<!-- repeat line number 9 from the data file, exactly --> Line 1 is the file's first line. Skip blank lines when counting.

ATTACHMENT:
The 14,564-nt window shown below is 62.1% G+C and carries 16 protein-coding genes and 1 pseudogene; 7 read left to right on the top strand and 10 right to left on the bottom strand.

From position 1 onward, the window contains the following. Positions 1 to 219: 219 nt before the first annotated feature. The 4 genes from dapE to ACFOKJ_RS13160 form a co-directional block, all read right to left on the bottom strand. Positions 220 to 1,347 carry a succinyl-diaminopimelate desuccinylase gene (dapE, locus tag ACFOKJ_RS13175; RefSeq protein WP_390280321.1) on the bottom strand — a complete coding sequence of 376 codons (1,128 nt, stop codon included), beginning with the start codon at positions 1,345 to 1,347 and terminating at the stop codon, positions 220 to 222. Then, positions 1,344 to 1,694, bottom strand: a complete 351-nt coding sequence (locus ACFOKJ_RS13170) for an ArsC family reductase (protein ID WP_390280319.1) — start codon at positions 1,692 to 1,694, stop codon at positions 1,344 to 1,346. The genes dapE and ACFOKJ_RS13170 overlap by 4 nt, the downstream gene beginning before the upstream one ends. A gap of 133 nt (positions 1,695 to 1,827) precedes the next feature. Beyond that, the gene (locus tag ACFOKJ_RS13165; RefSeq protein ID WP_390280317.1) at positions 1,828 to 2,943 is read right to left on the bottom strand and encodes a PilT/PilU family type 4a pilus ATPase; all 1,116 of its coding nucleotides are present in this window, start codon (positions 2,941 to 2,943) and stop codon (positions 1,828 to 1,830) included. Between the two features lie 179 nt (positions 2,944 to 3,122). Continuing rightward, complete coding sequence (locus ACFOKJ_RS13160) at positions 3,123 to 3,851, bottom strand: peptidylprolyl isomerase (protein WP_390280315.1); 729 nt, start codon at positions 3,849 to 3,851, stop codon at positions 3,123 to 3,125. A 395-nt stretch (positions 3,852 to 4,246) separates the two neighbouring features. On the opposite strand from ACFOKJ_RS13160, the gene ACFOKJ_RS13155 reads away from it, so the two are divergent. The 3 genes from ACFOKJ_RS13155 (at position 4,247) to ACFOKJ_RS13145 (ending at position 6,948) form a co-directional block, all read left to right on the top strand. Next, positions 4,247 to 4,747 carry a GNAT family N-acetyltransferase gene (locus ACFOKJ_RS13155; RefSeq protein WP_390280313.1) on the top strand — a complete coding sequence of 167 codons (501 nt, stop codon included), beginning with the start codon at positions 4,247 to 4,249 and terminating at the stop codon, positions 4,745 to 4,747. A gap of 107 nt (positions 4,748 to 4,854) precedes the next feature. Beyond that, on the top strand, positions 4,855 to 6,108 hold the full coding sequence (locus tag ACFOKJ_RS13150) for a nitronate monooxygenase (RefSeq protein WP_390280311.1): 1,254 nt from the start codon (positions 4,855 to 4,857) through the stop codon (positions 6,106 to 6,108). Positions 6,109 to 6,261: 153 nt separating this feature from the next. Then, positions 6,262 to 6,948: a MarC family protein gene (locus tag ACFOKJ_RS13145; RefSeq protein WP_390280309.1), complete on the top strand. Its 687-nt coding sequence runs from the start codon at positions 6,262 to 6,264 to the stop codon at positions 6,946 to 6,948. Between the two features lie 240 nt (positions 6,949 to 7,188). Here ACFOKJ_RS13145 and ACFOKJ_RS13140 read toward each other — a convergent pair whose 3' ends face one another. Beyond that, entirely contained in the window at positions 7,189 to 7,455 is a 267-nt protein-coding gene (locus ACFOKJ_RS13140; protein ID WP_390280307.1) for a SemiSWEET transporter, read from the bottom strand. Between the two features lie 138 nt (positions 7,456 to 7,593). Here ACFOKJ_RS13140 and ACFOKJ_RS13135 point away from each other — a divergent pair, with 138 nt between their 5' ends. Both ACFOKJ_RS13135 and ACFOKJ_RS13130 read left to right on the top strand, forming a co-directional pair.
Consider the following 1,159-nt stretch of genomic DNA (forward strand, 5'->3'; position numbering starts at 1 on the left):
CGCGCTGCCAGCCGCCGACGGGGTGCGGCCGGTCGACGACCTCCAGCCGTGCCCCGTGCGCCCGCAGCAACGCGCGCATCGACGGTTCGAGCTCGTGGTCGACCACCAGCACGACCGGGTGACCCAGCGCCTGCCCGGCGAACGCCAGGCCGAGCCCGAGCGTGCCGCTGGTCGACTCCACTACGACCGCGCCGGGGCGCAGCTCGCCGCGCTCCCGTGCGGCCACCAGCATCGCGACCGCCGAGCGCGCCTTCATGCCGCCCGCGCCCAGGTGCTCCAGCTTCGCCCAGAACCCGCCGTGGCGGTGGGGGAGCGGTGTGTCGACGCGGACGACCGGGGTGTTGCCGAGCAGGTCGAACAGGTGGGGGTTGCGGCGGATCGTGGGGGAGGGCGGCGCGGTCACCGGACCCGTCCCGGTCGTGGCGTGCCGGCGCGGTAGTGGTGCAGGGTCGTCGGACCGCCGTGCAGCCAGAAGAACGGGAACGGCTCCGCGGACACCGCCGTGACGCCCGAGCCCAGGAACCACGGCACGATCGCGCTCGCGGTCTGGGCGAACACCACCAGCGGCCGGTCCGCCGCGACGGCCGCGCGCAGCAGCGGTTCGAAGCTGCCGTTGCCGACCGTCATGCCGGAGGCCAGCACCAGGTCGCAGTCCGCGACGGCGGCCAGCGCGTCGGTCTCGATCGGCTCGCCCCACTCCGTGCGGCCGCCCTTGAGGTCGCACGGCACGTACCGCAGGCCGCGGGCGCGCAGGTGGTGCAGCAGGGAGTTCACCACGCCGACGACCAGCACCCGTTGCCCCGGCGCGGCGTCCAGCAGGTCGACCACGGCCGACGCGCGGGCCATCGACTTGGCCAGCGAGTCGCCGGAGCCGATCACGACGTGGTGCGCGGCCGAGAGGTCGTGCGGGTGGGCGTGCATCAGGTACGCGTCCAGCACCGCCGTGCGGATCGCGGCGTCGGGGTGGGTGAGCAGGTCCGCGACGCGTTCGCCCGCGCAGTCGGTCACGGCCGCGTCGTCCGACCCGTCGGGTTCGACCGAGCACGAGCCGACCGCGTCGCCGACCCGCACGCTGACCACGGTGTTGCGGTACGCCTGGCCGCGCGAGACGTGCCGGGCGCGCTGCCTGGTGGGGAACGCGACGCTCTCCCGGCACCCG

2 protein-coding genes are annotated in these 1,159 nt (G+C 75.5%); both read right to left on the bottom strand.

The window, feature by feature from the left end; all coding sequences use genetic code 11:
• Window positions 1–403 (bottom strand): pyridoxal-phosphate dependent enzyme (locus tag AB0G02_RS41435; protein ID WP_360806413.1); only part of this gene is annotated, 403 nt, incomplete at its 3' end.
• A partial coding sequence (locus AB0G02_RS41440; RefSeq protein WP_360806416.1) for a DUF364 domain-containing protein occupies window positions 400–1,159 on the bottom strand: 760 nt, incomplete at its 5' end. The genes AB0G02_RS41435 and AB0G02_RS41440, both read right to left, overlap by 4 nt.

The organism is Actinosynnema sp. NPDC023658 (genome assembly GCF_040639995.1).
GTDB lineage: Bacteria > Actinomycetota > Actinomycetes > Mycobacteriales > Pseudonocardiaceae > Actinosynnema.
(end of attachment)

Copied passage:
The organism is Actinosynnema sp. NPDC023658 (genome assembly GCF_040639995.1).